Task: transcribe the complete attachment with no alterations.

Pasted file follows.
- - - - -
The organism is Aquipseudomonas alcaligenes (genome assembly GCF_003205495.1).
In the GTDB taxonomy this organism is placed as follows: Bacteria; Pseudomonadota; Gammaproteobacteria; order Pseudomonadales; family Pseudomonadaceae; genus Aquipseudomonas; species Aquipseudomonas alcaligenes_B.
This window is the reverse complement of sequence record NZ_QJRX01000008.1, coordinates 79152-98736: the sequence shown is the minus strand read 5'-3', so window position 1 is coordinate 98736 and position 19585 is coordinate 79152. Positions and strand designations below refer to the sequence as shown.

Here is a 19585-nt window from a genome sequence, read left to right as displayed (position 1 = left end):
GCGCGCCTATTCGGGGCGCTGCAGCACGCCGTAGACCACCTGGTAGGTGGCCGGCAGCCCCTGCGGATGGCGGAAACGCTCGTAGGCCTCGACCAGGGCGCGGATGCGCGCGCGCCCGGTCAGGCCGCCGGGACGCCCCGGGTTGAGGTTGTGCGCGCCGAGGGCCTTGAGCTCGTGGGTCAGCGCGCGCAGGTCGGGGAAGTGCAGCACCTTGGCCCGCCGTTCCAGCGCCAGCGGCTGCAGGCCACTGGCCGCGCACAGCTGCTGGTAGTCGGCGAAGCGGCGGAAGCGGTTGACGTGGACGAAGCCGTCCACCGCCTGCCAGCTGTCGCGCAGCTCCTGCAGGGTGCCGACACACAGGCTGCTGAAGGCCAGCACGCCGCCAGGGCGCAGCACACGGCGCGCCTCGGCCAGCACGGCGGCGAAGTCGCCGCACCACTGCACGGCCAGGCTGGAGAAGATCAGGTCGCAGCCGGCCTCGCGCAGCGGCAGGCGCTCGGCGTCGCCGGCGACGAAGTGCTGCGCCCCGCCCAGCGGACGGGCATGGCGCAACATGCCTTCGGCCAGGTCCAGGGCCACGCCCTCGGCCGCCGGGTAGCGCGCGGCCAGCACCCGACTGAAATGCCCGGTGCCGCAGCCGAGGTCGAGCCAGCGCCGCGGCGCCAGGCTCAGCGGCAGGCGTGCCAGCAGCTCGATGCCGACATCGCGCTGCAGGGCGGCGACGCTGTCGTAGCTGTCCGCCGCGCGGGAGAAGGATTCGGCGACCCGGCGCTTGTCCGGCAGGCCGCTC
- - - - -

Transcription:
The organism is Aquipseudomonas alcaligenes (genome assembly GCF_003205495.1).
In the GTDB taxonomy this organism is placed as follows: Bacteria; Pseudomonadota; Gammaproteobacteria; order Pseudomonadales; family Pseudomonadaceae; genus Aquipseudomonas; species Aquipseudomonas alcaligenes_B.
This window is the reverse complement of sequence record NZ_QJRX01000008.1, coordinates 79152-98736: the sequence shown is the minus strand read 5'-3', so window position 1 is coordinate 98736 and position 19585 is coordinate 79152. Positions and strand designations below refer to the sequence as shown.

Here is a 19585-nt window from a genome sequence, read left to right as displayed (position 1 = left end):
GCGCGCCTATTCGGGGCGCTGCAGCACGCCGTAGACCACCTGGTAGGTGGCCGGCAGCCCCTGCGGATGGCGGAAACGCTCGTAGGCCTCGACCAGGGCGCGGATGCGCGCGCGCCCGGTCAGGCCGCCGGGACGCCCCGGGTTGAGGTTGTGCGCGCCGAGGGCCTTGAGCTCGTGGGTCAGCGCGCGCAGGTCGGGGAAGTGCAGCACCTTGGCCCGCCGTTCCAGCGCCAGCGGCTGCAGGCCACTGGCCGCGCACAGCTGCTGGTAGTCGGCGAAGCGGCGGAAGCGGTTGACGTGGACGAAGCCGTCCACCGCCTGCCAGCTGTCGCGCAGCTCCTGCAGGGTGCCGACACACAGGCTGCTGAAGGCCAGCACGCCGCCAGGGCGCAGCACACGGCGCGCCTCGGCCAGCACGGCGGCGAAGTCGCCGCACCACTGCACGGCCAGGCTGGAGAAGATCAGGTCGCAGCCGGCCTCGCGCAGCGGCAGGCGCTCGGCGTCGCCGGCGACGAAGTGCTGCGCCCCGCCCAGCGGACGGGCATGGCGCAACATGCCTTCGGCCAGGTCCAGGGCCACGCCCTCGGCCGCCGGGTAGCGCGCGGCCAGCACCCGACTGAAATGCCCGGTGCCGCAGCCGAGGTCGAGCCAGCGCCGCGGCGCCAGGCTCAGCGGCAGGCGTGCCAGCAGCTCGATGCCGACATCGCGCTGCAGGGCGGCGACGCTGTCGTAGCTGTCCGCCGCGCGGGAGAAGGATTCGGCGACCCGGCGCTTGTCCGGCAGGCCGCTC